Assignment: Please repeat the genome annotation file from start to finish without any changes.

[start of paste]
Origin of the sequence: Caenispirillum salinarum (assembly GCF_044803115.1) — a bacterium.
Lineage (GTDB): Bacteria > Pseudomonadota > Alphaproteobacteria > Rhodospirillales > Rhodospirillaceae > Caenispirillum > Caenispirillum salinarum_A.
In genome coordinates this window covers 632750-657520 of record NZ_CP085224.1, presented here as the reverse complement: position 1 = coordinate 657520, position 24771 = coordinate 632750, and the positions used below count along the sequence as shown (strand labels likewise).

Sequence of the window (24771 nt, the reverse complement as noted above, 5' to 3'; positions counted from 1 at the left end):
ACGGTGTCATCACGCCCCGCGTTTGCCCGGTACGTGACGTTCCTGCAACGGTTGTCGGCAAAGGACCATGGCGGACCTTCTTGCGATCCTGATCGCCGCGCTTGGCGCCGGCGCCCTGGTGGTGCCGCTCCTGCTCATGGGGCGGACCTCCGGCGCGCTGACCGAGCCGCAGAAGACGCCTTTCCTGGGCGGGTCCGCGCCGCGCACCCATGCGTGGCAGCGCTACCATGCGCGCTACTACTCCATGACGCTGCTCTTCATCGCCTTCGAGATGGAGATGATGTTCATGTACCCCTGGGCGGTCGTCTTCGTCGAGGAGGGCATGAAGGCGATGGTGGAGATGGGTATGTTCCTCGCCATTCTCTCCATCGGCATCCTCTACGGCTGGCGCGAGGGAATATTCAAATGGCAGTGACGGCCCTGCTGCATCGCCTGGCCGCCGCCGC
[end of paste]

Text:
Origin of the sequence: Caenispirillum salinarum (assembly GCF_044803115.1) — a bacterium.
Lineage (GTDB): Bacteria > Pseudomonadota > Alphaproteobacteria > Rhodospirillales > Rhodospirillaceae > Caenispirillum > Caenispirillum salinarum_A.
In genome coordinates this window covers 632750-657520 of record NZ_CP085224.1, presented here as the reverse complement: position 1 = coordinate 657520, position 24771 = coordinate 632750, and the positions used below count along the sequence as shown (strand labels likewise).

Sequence of the window (24771 nt, the reverse complement as noted above, 5' to 3'; positions counted from 1 at the left end):
ACGGTGTCATCACGCCCCGCGTTTGCCCGGTACGTGACGTTCCTGCAACGGTTGTCGGCAAAGGACCATGGCGGACCTTCTTGCGATCCTGATCGCCGCGCTTGGCGCCGGCGCCCTGGTGGTGCCGCTCCTGCTCATGGGGCGGACCTCCGGCGCGCTGACCGAGCCGCAGAAGACGCCTTTCCTGGGCGGGTCCGCGCCGCGCACCCATGCGTGGCAGCGCTACCATGCGCGCTACTACTCCATGACGCTGCTCTTCATCGCCTTCGAGATGGAGATGATGTTCATGTACCCCTGGGCGGTCGTCTTCGTCGAGGAGGGCATGAAGGCGATGGTGGAGATGGGTATGTTCCTCGCCATTCTCTCCATCGGCATCCTCTACGGCTGGCGCGAGGGAATATTCAAATGGCAGTGACGGCCCTGCTGCATCGCCTGGCCGCCGCCGC